Horchata. It is one of those little things in life that make me want to say, “Thank you Lord.” Whoever the person was who decided one day in a small village in Mexico to combine one cup of rinsed long grain rice, two quarts of water, one cinnamon stick, broken into pieces, and then let it sit for three hours before boiling it, blending it, sieving it, and then to come up with the brilliant idea of flavoring it with one teaspoon vanilla, and half a cup of white sugar and pouring it over ice—-this person shares a sliver of my own heart.
I do not go to Mexican cafes and order anything without pairing it with a Horchata. And every time I take that first sip of this divine beverage, I get a flash of memory of the very first time I took that first sip–and I smile.
I was shy, gangly six-year-old, living in Ocean Beach, California with my little brother Anthony and sister Barbie, our Mexican nanny named Xochil along with her two nieces Sandy and Nena, and my mom. One summer night, Xochil took us kids out for an evening walk. I remember the black sky and stars above, looking down at us as we walked along the city sidewalks warmed by street lights and the neon lights hanging in the liquor store windows, souvenir shops, and the little hole-the-wall-Mexican restaurant where Xochil said we could stop. I remember trying to look over the counter to see the men whose voices I heard as they cooked carne asada and quesadillas behind the glass wall, but it was too high–I only saw wood walls, stickers, and glass. The room was bright and Mariachi music danced through the speakers of an old, dusty boombox near the cash register.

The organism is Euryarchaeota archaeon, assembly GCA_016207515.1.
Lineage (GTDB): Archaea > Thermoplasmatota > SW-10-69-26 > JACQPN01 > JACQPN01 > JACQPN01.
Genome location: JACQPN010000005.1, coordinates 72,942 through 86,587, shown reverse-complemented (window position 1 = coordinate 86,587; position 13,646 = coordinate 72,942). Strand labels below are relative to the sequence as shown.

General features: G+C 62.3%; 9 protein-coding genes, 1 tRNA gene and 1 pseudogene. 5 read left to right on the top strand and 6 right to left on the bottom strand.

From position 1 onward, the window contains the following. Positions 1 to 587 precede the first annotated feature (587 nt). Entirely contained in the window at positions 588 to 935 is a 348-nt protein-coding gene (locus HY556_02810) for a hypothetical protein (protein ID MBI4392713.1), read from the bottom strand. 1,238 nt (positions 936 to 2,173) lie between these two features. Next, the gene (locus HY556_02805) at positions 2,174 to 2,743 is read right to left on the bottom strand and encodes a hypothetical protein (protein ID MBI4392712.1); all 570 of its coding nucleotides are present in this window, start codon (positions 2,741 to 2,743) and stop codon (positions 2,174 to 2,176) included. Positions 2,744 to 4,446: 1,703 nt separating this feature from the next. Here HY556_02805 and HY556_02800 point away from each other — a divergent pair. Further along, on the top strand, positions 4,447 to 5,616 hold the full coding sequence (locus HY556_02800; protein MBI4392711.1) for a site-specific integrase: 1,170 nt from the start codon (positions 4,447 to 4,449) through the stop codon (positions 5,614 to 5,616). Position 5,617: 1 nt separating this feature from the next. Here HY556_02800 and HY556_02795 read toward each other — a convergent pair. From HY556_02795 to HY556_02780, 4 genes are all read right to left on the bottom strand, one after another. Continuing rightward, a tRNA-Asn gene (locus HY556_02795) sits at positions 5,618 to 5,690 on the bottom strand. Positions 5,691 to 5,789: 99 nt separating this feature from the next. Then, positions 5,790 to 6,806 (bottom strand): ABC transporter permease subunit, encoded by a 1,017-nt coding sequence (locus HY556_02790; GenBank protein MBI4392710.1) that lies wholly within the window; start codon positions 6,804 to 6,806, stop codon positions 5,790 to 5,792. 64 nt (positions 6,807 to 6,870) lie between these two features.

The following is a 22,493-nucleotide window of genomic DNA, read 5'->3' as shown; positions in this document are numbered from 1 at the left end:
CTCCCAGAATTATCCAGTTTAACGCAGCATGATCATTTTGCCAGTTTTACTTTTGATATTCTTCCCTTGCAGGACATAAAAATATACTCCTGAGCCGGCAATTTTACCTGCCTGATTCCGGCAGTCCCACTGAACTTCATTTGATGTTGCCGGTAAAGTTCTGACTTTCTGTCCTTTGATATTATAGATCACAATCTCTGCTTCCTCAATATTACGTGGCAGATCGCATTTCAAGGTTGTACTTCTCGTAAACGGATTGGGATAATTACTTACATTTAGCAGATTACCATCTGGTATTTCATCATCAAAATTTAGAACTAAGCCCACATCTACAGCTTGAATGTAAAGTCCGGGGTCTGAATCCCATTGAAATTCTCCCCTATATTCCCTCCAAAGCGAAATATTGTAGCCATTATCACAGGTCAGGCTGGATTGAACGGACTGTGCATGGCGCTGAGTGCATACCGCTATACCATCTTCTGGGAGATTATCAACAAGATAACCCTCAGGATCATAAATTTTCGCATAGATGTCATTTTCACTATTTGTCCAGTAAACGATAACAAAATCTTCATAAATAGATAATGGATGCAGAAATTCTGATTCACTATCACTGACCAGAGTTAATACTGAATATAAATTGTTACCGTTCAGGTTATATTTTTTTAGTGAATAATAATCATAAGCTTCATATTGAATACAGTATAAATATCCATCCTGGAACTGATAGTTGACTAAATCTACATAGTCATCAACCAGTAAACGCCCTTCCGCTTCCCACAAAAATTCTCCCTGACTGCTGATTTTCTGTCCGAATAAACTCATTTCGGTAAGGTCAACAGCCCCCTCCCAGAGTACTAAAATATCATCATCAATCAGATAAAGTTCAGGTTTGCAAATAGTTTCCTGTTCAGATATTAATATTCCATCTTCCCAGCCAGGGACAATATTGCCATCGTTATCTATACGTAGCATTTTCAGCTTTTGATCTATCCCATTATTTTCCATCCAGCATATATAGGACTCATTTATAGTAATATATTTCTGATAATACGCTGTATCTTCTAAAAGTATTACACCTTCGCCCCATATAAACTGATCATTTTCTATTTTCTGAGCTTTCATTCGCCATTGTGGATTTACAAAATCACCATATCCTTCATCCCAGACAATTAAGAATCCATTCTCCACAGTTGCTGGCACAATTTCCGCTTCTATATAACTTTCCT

Xochil talked in fast, friendly Spanish with the cashier then looked down at me and said, “¿quieres un horchata? ”
“What’s a horchata?” I asked.
Sandy and Nena stopped playing with my brother Anthony’s light brown hair and just looked at me. Barbie continued to open and close the mouths of the bubble-gum dispensers by the opened, glass door.
“¿Nunca tenía horchata? Aye mija, necesitas que probar uno,” Xochil replied excitedly.
“Ok,” I responded, curious as to what it could be.
And then Sandy, her neice picked up a styrophome cup with a plastic lid and straw from the counter top and handed it to me with big eyes and a waiting countenance. I looked through the lid and saw a milky white drink and ice.
I took a drink—-the most perfectly sweet, creamy, cool drink I ever had. I don’t remember much after that. Just horchata and laughter as we walked back home. I have no memory as to whether my brother and sister had a drink–my brother was only one at the time, so I’m sure Sandy or Nena held him. My sister probably had her own or shared the horchata with me. Maybe we all shared as we were quite poor at the time. But there was no fighting. Only laugher and baby corn teeth, conversation filled with Spanish and English words, and Xochil, normally so serious, contentedly sipping hot sauce out of a ramekin like it was juice and listening to us children as she looked up at the moon and the lights ahead.
“Why are you drinking hot sauce Xochil?” I asked.
“Para kill de snakes en mi stomach,” she said with a wink.
Night. Lights. Warmth. Horchata. Laughing. White smiles and brown skin.